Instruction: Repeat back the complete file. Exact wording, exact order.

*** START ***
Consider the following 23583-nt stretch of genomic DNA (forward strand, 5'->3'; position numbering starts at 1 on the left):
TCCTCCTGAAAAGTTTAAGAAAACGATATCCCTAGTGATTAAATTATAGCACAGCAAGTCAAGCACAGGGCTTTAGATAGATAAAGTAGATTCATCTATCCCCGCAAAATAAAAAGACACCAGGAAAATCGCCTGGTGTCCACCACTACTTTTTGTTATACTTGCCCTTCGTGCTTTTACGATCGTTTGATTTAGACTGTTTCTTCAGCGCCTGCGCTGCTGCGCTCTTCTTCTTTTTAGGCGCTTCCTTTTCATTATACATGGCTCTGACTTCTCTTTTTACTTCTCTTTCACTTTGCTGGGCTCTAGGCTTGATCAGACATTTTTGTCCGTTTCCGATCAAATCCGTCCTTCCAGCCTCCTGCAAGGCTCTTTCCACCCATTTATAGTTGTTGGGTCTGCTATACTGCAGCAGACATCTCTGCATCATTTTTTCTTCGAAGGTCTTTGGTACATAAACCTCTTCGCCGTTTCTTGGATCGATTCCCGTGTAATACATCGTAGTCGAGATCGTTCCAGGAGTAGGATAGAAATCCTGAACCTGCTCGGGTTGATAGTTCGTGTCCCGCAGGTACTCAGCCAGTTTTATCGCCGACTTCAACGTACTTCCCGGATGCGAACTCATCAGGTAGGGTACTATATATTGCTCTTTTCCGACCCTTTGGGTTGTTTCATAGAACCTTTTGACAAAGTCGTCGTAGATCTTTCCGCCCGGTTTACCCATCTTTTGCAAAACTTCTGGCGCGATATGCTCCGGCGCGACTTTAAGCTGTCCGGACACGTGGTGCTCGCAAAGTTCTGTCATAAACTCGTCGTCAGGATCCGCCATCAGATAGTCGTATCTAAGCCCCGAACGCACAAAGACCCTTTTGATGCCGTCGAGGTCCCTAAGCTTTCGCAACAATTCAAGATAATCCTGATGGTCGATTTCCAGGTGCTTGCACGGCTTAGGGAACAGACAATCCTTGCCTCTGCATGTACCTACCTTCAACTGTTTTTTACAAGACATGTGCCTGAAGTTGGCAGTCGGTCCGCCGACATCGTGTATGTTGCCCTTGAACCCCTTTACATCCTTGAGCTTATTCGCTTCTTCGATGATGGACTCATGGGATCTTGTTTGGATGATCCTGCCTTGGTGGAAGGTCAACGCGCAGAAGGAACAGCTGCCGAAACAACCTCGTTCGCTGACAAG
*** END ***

Consider the following 23583-nt stretch of genomic DNA (forward strand, 5'->3'; position numbering starts at 1 on the left):
TCCTCCTGAAAAGTTTAAGAAAACGATATCCCTAGTGATTAAATTATAGCACAGCAAGTCAAGCACAGGGCTTTAGATAGATAAAGTAGATTCATCTATCCCCGCAAAATAAAAAGACACCAGGAAAATCGCCTGGTGTCCACCACTACTTTTTGTTATACTTGCCCTTCGTGCTTTTACGATCGTTTGATTTAGACTGTTTCTTCAGCGCCTGCGCTGCTGCGCTCTTCTTCTTTTTAGGCGCTTCCTTTTCATTATACATGGCTCTGACTTCTCTTTTTACTTCTCTTTCACTTTGCTGGGCTCTAGGCTTGATCAGACATTTTTGTCCGTTTCCGATCAAATCCGTCCTTCCAGCCTCCTGCAAGGCTCTTTCCACCCATTTATAGTTGTTGGGTCTGCTATACTGCAGCAGACATCTCTGCATCATTTTTTCTTCGAAGGTCTTTGGTACATAAACCTCTTCGCCGTTTCTTGGATCGATTCCCGTGTAATACATCGTAGTCGAGATCGTTCCAGGAGTAGGATAGAAATCCTGAACCTGCTCGGGTTGATAGTTCGTGTCCCGCAGGTACTCAGCCAGTTTTATCGCCGACTTCAACGTACTTCCCGGATGCGAACTCATCAGGTAGGGTACTATATATTGCTCTTTTCCGACCCTTTGGGTTGTTTCATAGAACCTTTTGACAAAGTCGTCGTAGATCTTTCCGCCCGGTTTACCCATCTTTTGCAAAACTTCTGGCGCGATATGCTCCGGCGCGACTTTAAGCTGTCCGGACACGTGGTGCTCGCAAAGTTCTGTCATAAACTCGTCGTCAGGATCCGCCATCAGATAGTCGTATCTAAGCCCCGAACGCACAAAGACCCTTTTGATGCCGTCGAGGTCCCTAAGCTTTCGCAACAATTCAAGATAATCCTGATGGTCGATTTCCAGGTGCTTGCACGGCTTAGGGAACAGACAATCCTTGCCTCTGCATGTACCTACCTTCAACTGTTTTTTACAAGACATGTGCCTGAAGTTGGCAGTCGGTCCGCCGACATCGTGTATGTTGCCCTTGAACCCCTTTACATCCTTGAGCTTATTCGCTTCTTCGATGATGGACTCATGGGATCTTGTTTGGATGATCCTGCCTTGGTGGAAGGTCAACGCGCAGAAGGAACAGCTGCCGAAACAACCTCGTTCGCTGACAAG